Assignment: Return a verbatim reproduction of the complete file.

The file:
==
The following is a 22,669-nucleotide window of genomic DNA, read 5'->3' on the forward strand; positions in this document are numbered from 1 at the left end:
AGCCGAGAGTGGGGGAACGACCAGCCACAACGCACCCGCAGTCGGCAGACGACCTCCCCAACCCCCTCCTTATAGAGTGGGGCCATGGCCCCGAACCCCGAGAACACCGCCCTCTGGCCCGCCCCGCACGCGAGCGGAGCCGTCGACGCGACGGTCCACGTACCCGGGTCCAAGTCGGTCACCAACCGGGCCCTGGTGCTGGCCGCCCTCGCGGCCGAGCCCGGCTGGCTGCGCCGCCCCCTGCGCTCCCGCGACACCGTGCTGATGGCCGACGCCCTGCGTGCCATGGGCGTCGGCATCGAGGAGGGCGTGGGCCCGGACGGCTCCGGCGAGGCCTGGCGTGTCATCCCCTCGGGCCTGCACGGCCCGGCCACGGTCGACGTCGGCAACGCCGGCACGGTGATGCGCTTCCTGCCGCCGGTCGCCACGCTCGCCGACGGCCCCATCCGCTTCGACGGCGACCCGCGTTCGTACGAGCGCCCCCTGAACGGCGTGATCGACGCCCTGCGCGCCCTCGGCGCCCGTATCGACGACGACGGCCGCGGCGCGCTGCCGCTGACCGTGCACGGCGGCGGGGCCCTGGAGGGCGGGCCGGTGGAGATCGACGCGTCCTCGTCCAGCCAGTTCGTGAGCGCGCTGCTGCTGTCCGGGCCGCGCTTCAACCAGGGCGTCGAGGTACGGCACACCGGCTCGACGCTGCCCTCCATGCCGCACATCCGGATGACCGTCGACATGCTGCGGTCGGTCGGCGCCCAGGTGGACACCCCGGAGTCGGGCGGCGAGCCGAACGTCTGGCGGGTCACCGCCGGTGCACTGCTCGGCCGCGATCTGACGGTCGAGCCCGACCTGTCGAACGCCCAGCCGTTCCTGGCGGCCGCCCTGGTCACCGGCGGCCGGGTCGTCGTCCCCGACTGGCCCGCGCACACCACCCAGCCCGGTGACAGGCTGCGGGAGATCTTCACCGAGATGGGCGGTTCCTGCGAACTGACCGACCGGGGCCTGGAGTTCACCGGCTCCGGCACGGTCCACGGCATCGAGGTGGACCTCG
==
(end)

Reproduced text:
The following is a 22,669-nucleotide window of genomic DNA, read 5'->3' on the forward strand; positions in this document are numbered from 1 at the left end:
AGCCGAGAGTGGGGGAACGACCAGCCACAACGCACCCGCAGTCGGCAGACGACCTCCCCAACCCCCTCCTTATAGAGTGGGGCCATGGCCCCGAACCCCGAGAACACCGCCCTCTGGCCCGCCCCGCACGCGAGCGGAGCCGTCGACGCGACGGTCCACGTACCCGGGTCCAAGTCGGTCACCAACCGGGCCCTGGTGCTGGCCGCCCTCGCGGCCGAGCCCGGCTGGCTGCGCCGCCCCCTGCGCTCCCGCGACACCGTGCTGATGGCCGACGCCCTGCGTGCCATGGGCGTCGGCATCGAGGAGGGCGTGGGCCCGGACGGCTCCGGCGAGGCCTGGCGTGTCATCCCCTCGGGCCTGCACGGCCCGGCCACGGTCGACGTCGGCAACGCCGGCACGGTGATGCGCTTCCTGCCGCCGGTCGCCACGCTCGCCGACGGCCCCATCCGCTTCGACGGCGACCCGCGTTCGTACGAGCGCCCCCTGAACGGCGTGATCGACGCCCTGCGCGCCCTCGGCGCCCGTATCGACGACGACGGCCGCGGCGCGCTGCCGCTGACCGTGCACGGCGGCGGGGCCCTGGAGGGCGGGCCGGTGGAGATCGACGCGTCCTCGTCCAGCCAGTTCGTGAGCGCGCTGCTGCTGTCCGGGCCGCGCTTCAACCAGGGCGTCGAGGTACGGCACACCGGCTCGACGCTGCCCTCCATGCCGCACATCCGGATGACCGTCGACATGCTGCGGTCGGTCGGCGCCCAGGTGGACACCCCGGAGTCGGGCGGCGAGCCGAACGTCTGGCGGGTCACCGCCGGTGCACTGCTCGGCCGCGATCTGACGGTCGAGCCCGACCTGTCGAACGCCCAGCCGTTCCTGGCGGCCGCCCTGGTCACCGGCGGCCGGGTCGTCGTCCCCGACTGGCCCGCGCACACCACCCAGCCCGGTGACAGGCTGCGGGAGATCTTCACCGAGATGGGCGGTTCCTGCGAACTGACCGACCGGGGCCTGGAGTTCACCGGCTCCGGCACGGTCCACGGCATCGAGGTGGACCTCG